Canada’s most prolific Paralympian in history, Colette Bourgonje has been breaking through barriers her entire life. Bourgonje, who is Métis, competed in both the summer (wheelchair racing) and winter (Para nordic skiing) Paralympic Games.
Bourgonje’s sphere of positive influence on Paralympic sport, both nationally and internationally, is vast. In honour of National Indigenous History Month, we are celebrating Bourgonje’s many achievements. Below are some facts to get to know the multi-sport legend:
• She grew up in Porcupine Plain, Saskatchewan and was very active in sport as a child and teenager, including competing nationally in cross-country running.
• She was the first person with a disability to enroll at the University of Saskatchewan’s College of Physical Education, not long after she acquired her injury from a vehicle accident at the age of 18. Four years later, she was the first to graduate.
• You can find both the Colette Bourgonje School and Bourgonje Crescent in Saskatoon, named after the Paralympian. The public school which proudly bears her name is for students in kindergarten through grade eight.
• She remains close to the public school system in Saskatchewan, as she was a longtime teacher in her home province, working to educate young students while also training at a high level in her sports.
• Bourgonje made her Paralympic debut in 1992 at the age of 30, competing at both the Albertville Paralympic Winter Games in Para nordic skiing and the Barcelona Paralympic Games in wheelchair racing. She was the first Canadian woman to compete at both a winter and summer Paralympic Games.
• She would go on to compete at three summer Games (Barcelona, Atlanta, Sydney) and seven winter Games (Albertville, Lillehammer, Nagano, Salt Lake City, Torino, Vancouver, Sochi). She retired following the Sochi Games in 2014 at the age of 52, a full 22 years after her first Paralympic Games.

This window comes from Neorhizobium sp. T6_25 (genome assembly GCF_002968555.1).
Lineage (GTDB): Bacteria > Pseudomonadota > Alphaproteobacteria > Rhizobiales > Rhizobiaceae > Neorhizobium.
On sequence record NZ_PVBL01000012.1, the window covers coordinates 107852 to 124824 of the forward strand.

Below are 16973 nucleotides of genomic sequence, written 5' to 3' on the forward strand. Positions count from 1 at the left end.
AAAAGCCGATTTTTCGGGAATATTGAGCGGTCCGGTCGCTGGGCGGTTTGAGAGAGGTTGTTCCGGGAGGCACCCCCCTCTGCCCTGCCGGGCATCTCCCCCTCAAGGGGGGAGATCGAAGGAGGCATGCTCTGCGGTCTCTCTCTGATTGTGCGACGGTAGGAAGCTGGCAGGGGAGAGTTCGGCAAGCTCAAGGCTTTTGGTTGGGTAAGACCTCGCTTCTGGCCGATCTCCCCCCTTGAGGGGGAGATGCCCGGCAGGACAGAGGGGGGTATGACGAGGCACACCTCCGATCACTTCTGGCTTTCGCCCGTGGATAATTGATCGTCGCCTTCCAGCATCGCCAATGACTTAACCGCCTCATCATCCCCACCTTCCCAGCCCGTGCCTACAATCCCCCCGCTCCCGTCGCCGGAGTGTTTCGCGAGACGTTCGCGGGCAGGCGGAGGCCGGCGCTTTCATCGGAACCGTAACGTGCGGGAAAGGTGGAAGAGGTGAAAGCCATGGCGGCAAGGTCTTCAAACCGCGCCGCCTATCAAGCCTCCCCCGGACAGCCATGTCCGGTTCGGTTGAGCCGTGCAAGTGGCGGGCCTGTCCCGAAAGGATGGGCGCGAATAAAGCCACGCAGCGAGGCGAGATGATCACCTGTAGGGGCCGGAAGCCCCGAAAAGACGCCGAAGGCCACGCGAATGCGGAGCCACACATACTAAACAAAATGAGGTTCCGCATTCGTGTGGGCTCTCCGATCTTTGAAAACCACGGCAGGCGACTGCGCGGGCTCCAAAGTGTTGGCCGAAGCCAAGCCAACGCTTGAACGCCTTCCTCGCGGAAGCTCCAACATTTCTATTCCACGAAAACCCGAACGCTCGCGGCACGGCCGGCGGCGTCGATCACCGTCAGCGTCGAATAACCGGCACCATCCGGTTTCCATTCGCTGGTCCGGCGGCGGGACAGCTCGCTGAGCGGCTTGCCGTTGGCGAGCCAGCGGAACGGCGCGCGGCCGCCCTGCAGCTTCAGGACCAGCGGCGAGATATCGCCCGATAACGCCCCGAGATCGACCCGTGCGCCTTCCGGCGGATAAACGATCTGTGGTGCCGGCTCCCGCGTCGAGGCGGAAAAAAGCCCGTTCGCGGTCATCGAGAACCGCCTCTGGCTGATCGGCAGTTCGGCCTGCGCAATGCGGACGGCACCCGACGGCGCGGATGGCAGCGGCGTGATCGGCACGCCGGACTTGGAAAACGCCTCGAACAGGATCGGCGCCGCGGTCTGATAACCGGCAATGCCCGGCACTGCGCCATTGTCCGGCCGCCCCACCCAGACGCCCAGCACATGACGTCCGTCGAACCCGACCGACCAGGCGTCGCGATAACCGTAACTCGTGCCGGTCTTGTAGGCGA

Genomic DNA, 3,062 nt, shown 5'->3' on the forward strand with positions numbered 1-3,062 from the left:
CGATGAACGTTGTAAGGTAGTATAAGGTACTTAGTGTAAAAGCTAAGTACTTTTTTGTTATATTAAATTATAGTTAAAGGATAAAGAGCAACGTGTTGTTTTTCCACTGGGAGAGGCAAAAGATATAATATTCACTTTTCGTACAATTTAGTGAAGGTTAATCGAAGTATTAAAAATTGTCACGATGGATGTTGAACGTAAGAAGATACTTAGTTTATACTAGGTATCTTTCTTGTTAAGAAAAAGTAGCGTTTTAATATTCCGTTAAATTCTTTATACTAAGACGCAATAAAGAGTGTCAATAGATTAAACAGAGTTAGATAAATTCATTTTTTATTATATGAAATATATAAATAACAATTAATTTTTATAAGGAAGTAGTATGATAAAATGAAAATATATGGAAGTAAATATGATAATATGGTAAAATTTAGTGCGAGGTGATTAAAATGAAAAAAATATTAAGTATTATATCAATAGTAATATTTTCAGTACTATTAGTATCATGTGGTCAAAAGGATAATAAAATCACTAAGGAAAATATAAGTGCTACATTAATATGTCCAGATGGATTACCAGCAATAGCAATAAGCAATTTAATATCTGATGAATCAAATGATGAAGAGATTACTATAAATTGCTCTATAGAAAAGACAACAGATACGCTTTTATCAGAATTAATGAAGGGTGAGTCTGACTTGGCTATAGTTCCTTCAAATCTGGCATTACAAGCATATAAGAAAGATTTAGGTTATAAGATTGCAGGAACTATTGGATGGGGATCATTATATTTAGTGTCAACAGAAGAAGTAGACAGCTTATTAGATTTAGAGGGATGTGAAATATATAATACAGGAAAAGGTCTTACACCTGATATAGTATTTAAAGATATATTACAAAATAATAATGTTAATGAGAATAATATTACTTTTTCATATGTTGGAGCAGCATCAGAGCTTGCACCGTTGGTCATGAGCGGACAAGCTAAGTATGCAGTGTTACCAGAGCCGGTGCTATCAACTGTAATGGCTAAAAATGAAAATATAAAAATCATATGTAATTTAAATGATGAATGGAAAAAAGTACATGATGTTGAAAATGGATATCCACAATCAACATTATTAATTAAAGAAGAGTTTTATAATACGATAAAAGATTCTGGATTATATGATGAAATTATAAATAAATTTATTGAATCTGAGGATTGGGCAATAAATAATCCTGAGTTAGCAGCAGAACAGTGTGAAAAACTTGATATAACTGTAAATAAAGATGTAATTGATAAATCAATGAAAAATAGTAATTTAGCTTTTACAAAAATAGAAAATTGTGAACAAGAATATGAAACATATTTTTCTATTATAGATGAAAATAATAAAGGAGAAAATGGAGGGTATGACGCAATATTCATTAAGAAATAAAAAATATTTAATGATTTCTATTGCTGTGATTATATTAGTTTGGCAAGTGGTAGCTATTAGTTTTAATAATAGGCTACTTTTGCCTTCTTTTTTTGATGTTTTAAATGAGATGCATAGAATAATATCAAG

• At those 10 Paralympic Games, she captured a total of 10 medals: two bronze at both the 1992 and 1996 Games in wheelchair racing plus three silver and three bronze in cross-country sit skiing (two silver in 1998, two bronze in 2006, and a silver and bronze in 2010).
• She was Canada’s Closing Ceremony flag bearer at the 1998 Paralympic Games in Nagano and in 2010 became the first Canadian to win a Paralympic medal on home soil in Vancouver, capturing the nation’s opening medal at those Games.
• She is a strong advocate for the power of sport, the benefits of being physically active, and introducing more people to the opportunities in Para sport. She famously discovered Brittany Hudak while the latter was working at a Canadian Tire in Prince Albert, Sask. She approached Hudak and asked if she knew of the Paralympics or Para nordic skiing, and encouraged the 18-year-old to try. They would ultimately both compete together on the Sochi 2014 team, and today Hudak is a Paralympic medallist training for her third Games. More recently, Bourgonje was an athlete ambassador for the Canadian Paralympic Committee’s Connection 2021 event, which was held to introduce more women across Canada to opportunities within Para sport.
• Today Bourgonje also coaches cross-country skiing in Prince Albert, where she enjoys the opportunity to be active, teach others her craft, and have adventures outdoors through sport.
• She is a well-deserved member of multiple Hall of Fames. She was inducted into the Saskatchewan Sports Hall of Fame this year. In 2019, she was inducted into both the Canadian Paralympic Hall of Fame and Canada’s Sports Hall of Fame. She has been in the Canadian Disability Hall of Fame since 2010.